Freddie Talberg, Co-Founder, EMSOL, considers the impact that lockdown has ad on air quality
The results of extensive, global social distancing due to COVID-19 has proven that dramatic air pollution reduction is possible in a very short amount of time – there has been an unprecedented increase in air quality around the world in under 45 days. In the UK, from a drastic fall in pollution across London, to clean air in Dundee – the effects are nationwide. According to recent analysis, some cities have seen nitrogen dioxide (NO2) levels fall by up to 60% compared to the same period last year.
In just a couple of weeks, the changes have been drastic. With social distancing and only essential travel, we’ve seen a decrease in road traffic across the UK by 73% – reaching levels not seen since 1955 and in turn drastically improving air quality. We then have to draw our attention to question whether air quality will plummet as we venture out of quarantine, get back to our normal transport centric routines, take a train journey or fly off on holiday once more? As we continue to manage the risk of COVID-19 downward, things may return to normal and pollution levels will rise once again to unacceptable levels.
The world has changed beyond recognition but what it has done is shine a bright light on the climate crisis. Air pollution is of course, one aspect to this challenge but one which we can see is possible to reverse through global intervention. It is one of the more detrimental effects of living unsustainably, as we were only a month ago.
Polluted air affects us all. In recent years, there have been several studies on air quality and the effects it has on people’s health. Currently, there is vital research being carried out on the link between air pollution and the potential impact this has had on the spread of COVID-19. A similar study was conducted in 2003, which concluded that victims of SARS (another strand of the coronavirus) in regions with moderate air pollution levels were 84% more likely to die than those in regions with low air pollution. These are statistics we should not ignore.
So what is the solution? We can’t suggest that everyone lives the rest of their lives without leaving their houses, without taking trains, without flying and without driving. Instead, we need to turn our heads to innovation and creativity in the form of technology and data driven solutions.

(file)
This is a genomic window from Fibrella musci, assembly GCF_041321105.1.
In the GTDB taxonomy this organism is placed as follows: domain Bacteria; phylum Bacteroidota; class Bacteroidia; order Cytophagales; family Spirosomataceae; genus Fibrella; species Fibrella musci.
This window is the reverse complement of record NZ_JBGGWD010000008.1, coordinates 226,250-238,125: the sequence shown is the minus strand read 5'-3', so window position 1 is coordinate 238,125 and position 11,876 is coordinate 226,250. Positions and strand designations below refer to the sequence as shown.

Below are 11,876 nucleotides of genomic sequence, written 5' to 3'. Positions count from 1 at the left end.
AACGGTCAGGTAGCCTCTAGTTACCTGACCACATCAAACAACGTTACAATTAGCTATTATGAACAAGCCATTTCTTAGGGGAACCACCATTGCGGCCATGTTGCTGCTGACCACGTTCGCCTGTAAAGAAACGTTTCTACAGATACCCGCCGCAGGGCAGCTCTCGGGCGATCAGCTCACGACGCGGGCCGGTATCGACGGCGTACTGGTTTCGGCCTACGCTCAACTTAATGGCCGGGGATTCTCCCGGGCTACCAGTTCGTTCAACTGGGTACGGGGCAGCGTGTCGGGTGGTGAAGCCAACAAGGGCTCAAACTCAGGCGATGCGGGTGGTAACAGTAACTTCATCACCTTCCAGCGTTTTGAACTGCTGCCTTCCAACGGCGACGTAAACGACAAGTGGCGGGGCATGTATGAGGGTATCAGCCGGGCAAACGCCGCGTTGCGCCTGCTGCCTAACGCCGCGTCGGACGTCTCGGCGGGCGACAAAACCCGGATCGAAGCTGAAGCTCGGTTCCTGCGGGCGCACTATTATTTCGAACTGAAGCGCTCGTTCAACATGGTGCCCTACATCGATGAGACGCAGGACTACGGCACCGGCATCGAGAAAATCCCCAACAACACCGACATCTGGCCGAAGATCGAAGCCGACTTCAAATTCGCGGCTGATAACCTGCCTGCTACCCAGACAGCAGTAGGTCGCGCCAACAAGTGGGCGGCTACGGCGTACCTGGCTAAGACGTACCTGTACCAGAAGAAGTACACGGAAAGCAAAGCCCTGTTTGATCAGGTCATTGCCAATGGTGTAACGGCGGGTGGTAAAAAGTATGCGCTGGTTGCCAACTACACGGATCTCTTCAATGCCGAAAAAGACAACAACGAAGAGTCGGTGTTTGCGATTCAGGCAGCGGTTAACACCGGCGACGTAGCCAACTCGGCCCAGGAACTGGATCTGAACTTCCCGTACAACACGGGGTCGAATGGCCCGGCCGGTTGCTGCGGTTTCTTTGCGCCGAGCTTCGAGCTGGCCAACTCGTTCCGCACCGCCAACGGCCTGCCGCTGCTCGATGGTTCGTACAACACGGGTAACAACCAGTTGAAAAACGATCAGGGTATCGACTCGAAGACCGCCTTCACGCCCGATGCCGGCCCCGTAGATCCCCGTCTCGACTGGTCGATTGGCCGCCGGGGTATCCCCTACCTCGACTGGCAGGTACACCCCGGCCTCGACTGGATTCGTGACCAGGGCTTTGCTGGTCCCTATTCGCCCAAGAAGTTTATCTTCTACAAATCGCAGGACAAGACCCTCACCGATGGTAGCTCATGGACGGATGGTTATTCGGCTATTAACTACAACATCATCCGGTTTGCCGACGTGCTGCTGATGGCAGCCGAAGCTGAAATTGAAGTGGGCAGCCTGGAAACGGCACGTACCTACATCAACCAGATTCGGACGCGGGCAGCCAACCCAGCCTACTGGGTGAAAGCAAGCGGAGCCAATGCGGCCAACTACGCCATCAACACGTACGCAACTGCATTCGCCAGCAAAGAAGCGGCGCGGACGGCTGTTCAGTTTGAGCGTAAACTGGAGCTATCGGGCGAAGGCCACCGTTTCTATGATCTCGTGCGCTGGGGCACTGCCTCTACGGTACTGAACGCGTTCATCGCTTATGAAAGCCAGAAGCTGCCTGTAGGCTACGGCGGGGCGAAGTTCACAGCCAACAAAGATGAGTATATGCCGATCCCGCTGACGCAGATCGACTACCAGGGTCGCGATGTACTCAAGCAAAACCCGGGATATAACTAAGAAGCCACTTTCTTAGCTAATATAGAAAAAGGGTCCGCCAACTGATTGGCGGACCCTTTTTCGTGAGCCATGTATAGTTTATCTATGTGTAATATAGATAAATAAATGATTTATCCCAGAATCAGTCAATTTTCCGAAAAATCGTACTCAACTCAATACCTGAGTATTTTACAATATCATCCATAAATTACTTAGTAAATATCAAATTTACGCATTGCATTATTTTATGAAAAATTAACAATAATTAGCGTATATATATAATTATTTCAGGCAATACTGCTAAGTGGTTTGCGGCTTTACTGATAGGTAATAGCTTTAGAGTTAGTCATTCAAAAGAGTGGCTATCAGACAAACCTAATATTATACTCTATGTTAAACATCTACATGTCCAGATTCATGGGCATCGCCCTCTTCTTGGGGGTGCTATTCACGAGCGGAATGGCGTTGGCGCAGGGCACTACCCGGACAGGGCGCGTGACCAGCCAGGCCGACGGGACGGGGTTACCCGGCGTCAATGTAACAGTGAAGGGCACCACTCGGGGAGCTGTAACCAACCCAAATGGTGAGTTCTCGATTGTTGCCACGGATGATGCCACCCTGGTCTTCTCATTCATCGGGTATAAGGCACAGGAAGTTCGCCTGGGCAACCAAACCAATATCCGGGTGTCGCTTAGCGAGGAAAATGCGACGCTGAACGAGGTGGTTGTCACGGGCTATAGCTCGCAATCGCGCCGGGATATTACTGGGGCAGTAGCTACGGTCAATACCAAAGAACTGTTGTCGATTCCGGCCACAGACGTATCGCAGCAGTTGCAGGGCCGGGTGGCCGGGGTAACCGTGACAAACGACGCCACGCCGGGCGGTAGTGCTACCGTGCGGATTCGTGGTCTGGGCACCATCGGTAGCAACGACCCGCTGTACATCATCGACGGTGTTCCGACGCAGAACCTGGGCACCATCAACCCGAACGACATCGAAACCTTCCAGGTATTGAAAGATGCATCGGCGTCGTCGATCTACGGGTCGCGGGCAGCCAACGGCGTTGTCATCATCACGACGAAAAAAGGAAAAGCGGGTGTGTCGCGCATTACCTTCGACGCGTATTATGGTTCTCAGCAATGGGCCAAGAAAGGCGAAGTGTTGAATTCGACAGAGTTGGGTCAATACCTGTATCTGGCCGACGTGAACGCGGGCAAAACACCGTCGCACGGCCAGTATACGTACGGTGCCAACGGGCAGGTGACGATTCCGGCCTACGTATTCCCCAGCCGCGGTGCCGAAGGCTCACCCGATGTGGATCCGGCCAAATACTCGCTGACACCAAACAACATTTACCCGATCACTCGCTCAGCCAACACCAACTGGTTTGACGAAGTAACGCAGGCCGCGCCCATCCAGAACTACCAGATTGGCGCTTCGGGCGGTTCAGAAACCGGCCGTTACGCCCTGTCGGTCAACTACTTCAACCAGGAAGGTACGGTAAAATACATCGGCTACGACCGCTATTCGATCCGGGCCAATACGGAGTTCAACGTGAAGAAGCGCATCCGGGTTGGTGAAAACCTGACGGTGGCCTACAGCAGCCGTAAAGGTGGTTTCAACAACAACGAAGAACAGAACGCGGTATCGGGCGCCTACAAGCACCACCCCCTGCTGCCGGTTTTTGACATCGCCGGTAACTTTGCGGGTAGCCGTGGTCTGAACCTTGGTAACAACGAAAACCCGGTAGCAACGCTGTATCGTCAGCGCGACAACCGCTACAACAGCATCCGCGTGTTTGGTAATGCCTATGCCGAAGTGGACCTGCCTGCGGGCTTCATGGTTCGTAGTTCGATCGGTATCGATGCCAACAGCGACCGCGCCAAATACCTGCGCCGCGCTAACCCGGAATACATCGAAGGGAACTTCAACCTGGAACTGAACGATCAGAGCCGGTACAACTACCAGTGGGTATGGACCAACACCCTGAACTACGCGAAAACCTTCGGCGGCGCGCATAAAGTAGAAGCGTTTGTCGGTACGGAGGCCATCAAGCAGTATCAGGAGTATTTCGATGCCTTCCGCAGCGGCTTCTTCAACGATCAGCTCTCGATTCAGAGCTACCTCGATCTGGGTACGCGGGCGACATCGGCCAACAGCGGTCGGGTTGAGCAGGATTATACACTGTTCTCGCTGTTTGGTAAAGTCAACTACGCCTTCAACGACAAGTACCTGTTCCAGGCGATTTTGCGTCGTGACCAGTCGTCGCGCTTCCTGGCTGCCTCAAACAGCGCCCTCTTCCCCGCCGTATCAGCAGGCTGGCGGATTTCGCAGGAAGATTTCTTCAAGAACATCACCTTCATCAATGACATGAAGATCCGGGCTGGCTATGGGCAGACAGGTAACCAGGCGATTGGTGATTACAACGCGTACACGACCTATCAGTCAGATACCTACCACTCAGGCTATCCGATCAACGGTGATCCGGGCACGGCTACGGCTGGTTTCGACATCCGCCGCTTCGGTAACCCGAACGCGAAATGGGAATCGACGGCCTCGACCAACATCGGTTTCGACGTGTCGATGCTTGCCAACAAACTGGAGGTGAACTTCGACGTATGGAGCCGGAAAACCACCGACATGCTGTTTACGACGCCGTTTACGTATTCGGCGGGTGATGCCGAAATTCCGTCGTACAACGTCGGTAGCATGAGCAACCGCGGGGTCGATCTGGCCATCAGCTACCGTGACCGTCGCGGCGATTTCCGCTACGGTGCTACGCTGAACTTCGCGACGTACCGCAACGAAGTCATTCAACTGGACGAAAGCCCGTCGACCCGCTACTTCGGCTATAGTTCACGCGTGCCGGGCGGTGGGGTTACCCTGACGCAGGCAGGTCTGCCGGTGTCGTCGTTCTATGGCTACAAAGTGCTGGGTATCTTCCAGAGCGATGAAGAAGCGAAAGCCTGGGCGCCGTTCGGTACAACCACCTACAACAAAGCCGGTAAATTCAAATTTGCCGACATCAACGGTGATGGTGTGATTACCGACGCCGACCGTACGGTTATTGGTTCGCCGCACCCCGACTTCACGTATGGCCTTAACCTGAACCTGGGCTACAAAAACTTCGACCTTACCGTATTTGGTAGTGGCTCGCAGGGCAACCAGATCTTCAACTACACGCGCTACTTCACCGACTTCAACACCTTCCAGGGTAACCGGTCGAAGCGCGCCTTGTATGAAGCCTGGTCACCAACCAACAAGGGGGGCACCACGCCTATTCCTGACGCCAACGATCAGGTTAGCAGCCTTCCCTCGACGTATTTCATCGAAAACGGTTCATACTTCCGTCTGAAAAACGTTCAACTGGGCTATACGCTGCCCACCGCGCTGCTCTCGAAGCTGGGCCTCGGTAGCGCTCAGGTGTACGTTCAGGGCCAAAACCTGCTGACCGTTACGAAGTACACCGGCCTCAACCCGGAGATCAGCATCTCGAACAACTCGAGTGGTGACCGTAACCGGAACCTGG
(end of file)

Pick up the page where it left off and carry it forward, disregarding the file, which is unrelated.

Air quality monitors have been around for a few years and they have been quietly delivering data to the few who paid attention. Today, with significant technology advancements, this air quality data can be paired with other, more actionable data. Now is the time for our policy makers and leaders to really pay attention and invest. They can no longer ignore the link between air pollution and the devastating effects it has on our healthcare as a nation.
So how do they work? Using multiple input sources, from satellites to meteorological data and sensors, data scientists can then build accurate models that represent air quality in real time.
This new environmental intelligence will allow our government to pinpoint hotspots for pollution and put in place measurements to ease the pressure. Moreover, growth and development needs to start back up and this new information will help companies in the private sector grow, while adhering to and managing their sustainable development goals. A good example of this would be within the construction industry, where they can measure and accurately understand the sources of their emissions, as well as taking appropriate tech-led action to reduce them.
For individuals, the output from these sensors combined with other data have no limit. They will be able to help people gauge when to exercise during the day, when the best time to go to the supermarket is (especially during our current lockdown situation) and it will help people protect their children from inhaling noxious gases on micro-levels.
COVID-19 can be more than a wake up call. It can be a turning point for the nation to reverse its impact on air pollution and monitor it going forward. By using monitors and science, we will find a way forward for growth and development aligned with a healthier population.